If you’re not familiar with COINTELPRO, a program of the Federal Government back in the 1960’s, it might be well worth your time to read up on it. The Wikipedia says:
COINTELPRO (an acronym for COunter INTELligence PROgram) was a series of covert, and at times illegal, projects conducted by the United States Federal Bureau of Investigation (FBI) aimed at surveying, infiltrating, discrediting, and disrupting domestic political organizations.
Remarkably, the program begun in 1956 remained secret until 1971 when a group calling itself The Citizens Committee to Investigate the FBI burgled an FBI office and got evidence of the program that it leaked to the Press. CONINTELPRO, among other things, planted covert agents in targeted organizations to mislead them to do things that would discredit the organization, and the planted ideas of distrust between organizations. The four main tactics of COINTELPRO were:
- Psychological warfare
- Legal harassment
- Illegal force
Putting hard facts aside, and folding up Occam’s Razor, let’s see if we can use this tale to understand the birther movement.
Certainly one of the things that has drawn me to study the birther movement is my desire to make sense of the world around me. Birthers fall under the extreme fringe of behavior I don’t understand. One way to make sense of bizarre behavior is to consider it an act, a false display, and there are several reasons a person might do that, to defraud others, for performance art, or for the purposes of discrediting a movement.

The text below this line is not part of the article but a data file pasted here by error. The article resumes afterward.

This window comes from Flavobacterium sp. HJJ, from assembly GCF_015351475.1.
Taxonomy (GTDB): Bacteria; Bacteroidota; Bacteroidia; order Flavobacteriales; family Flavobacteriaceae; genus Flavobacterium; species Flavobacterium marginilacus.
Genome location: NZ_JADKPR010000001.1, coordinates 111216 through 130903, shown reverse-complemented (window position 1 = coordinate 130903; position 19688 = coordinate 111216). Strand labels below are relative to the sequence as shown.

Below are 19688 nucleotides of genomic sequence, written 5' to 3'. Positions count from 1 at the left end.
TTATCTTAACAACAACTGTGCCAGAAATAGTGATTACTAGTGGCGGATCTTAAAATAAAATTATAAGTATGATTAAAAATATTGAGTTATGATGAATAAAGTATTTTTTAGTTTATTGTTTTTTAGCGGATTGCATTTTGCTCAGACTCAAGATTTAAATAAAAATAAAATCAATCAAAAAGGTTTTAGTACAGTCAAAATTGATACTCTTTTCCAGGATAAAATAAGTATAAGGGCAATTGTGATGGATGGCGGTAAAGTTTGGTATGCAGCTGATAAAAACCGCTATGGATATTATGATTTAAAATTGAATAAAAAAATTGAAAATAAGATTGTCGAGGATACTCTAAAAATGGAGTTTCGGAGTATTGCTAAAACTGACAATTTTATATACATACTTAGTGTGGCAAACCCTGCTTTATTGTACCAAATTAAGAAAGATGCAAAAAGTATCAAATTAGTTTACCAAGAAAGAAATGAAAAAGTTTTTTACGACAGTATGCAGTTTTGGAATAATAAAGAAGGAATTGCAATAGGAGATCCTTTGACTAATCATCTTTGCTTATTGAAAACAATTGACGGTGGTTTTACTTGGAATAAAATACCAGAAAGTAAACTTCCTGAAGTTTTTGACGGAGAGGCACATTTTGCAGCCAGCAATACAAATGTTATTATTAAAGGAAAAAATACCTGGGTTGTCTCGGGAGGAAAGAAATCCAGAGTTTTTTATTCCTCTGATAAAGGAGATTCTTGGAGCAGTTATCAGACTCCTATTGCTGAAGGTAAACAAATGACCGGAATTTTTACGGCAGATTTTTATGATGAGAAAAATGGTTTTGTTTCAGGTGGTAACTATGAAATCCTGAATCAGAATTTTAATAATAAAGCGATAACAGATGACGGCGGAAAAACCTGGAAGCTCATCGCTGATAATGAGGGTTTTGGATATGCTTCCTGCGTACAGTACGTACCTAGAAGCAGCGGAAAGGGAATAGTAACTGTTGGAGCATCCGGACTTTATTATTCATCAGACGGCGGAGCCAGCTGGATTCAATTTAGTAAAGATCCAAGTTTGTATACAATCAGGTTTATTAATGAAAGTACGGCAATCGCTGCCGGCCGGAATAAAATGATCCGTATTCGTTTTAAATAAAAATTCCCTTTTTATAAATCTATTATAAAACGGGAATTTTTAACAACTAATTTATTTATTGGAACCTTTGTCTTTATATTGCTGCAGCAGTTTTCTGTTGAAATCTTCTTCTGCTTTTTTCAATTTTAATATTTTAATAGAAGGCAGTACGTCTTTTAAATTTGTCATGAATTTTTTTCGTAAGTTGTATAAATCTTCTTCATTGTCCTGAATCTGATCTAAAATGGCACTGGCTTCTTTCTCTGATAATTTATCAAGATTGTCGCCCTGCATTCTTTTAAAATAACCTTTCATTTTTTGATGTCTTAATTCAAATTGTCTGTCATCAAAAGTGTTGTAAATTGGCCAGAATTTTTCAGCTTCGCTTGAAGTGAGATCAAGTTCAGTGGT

Could it be that those birthers who make up the most bizarre alternate histories for the President are agent provocateurs set in the birther movement to make the “true believers” look even more crazy? Could many of the nuisance lawsuits, those dismissed before the ink dried, have been filed just to run up the failed litigation numbers? One of the tools of the historical COINTELPRO was to seed distrust among the leadership or organizations. How many birther “cat fights” have we seen? Was Orly Taitz seduced to make her less popular with the religious right, a significant faction in birtherism, or is that story a clever lie? Is the homoerotic1 and excretory fetish commentary on birther web sites really a ploy to keep decent people away? Are the incompetent law enforcement activities of the Cold Case Posse intentionally designed to keep legitimate law enforcement at a distance? Have the total crackpot birther image analysts put themselves forward so as to immunize the public against any report by a real expert, or to so befoul the subject that no legitimate expert will enter the discussion—which indeed seems to be the case?
Is writing, designed to increase the level of paranoia about the government infiltration of the birther movement, also part of a government COINTELPRO operation?
1This is not to say that homoerotic commentary is any more or less appropriate than heteroerotic commentary—just that the former is what I find on birther web sites.